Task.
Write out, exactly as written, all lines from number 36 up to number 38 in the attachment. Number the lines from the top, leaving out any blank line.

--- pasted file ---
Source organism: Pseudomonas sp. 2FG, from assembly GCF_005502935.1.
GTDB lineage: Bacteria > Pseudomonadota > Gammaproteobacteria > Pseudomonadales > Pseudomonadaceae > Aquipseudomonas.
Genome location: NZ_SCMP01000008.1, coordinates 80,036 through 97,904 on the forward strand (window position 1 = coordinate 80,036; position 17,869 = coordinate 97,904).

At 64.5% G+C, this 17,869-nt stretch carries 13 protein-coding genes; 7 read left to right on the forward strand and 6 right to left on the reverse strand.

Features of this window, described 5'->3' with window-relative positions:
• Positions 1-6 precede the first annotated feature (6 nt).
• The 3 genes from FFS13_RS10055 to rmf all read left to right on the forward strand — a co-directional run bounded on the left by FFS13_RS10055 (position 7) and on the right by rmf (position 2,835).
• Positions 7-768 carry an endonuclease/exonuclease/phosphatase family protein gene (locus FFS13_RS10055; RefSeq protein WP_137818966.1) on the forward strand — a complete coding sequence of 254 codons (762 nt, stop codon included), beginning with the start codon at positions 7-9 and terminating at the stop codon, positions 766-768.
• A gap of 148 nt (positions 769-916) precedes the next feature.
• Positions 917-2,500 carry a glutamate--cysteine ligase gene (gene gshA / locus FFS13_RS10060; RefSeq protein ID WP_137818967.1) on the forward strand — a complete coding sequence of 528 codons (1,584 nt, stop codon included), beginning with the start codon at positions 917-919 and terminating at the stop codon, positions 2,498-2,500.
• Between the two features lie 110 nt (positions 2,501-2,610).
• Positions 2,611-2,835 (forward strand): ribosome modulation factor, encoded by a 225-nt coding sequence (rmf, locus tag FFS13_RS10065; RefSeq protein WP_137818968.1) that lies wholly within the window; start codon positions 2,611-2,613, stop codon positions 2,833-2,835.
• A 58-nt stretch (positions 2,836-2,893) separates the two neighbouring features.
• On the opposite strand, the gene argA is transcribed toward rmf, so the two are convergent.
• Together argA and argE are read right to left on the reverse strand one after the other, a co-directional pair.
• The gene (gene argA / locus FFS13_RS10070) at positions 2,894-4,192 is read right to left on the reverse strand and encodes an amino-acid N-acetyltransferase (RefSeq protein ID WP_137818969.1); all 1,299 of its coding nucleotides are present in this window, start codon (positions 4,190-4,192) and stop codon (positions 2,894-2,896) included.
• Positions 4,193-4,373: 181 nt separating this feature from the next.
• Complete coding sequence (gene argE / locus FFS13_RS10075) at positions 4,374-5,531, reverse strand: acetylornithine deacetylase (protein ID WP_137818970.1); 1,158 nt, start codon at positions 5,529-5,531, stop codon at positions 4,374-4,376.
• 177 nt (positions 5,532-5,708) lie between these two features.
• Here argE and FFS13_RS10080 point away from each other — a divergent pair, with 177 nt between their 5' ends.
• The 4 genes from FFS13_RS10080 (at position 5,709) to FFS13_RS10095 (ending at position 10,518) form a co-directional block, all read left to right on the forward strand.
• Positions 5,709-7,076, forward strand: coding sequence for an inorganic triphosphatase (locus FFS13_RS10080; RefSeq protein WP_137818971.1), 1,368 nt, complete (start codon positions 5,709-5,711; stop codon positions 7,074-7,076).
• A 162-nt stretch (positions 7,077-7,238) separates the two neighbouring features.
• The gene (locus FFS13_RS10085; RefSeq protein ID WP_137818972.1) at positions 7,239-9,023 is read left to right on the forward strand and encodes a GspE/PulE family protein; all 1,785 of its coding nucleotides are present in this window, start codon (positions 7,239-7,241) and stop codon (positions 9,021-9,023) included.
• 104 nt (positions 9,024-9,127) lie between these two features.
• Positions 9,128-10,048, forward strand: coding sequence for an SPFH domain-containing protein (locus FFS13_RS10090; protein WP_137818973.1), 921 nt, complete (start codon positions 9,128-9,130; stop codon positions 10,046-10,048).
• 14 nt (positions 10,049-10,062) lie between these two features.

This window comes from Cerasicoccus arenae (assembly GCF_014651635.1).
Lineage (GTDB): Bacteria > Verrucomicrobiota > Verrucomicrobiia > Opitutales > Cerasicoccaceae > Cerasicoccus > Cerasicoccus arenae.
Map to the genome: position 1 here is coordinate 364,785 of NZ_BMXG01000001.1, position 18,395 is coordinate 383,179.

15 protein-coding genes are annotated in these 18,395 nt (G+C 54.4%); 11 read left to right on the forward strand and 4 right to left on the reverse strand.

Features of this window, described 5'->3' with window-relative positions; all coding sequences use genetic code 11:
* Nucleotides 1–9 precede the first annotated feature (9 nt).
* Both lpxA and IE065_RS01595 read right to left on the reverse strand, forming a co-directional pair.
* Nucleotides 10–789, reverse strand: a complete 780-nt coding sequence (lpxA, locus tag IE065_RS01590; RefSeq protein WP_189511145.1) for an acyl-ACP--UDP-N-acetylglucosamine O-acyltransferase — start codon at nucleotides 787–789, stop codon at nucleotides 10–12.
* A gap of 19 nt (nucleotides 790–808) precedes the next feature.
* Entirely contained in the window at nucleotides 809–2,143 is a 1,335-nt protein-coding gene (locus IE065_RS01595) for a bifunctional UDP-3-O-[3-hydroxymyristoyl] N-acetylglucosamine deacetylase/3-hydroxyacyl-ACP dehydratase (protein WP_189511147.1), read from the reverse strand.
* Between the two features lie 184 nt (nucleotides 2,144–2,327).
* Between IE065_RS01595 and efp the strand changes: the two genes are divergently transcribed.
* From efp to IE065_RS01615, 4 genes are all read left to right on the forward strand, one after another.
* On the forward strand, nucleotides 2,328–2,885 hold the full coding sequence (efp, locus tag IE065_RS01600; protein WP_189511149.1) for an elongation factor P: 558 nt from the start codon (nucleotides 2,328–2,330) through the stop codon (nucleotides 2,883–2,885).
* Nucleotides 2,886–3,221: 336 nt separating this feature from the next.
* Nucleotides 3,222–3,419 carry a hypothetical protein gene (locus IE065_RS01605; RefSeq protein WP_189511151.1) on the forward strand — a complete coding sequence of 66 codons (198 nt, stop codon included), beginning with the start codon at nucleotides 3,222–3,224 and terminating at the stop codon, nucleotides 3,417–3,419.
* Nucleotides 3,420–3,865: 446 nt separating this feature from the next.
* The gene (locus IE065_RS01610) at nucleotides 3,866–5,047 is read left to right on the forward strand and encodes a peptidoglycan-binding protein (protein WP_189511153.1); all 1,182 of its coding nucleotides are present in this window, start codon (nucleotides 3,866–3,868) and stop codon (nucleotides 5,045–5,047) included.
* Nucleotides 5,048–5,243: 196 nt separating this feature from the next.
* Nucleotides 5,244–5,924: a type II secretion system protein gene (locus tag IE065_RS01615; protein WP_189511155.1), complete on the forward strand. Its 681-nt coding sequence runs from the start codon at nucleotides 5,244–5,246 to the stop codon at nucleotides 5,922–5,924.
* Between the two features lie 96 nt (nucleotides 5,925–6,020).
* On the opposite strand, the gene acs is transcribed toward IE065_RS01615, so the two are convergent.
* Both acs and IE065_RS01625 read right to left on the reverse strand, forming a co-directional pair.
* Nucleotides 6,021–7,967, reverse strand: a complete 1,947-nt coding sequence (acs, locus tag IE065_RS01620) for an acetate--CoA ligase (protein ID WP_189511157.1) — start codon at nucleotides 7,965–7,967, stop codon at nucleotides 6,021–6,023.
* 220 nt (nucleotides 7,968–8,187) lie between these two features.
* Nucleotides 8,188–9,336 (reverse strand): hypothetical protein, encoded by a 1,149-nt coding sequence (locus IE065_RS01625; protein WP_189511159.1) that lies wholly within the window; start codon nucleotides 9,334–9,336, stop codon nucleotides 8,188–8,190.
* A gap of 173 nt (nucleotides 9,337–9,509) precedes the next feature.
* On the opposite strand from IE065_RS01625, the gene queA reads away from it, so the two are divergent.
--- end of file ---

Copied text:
* A gap of 19 nt (nucleotides 790–808) precedes the next feature.
* Entirely contained in the window at nucleotides 809–2,143 is a 1,335-nt protein-coding gene (locus IE065_RS01595) for a bifunctional UDP-3-O-[3-hydroxymyristoyl] N-acetylglucosamine deacetylase/3-hydroxyacyl-ACP dehydratase (protein WP_189511147.1), read from the reverse strand.
* Between the two features lie 184 nt (nucleotides 2,144–2,327).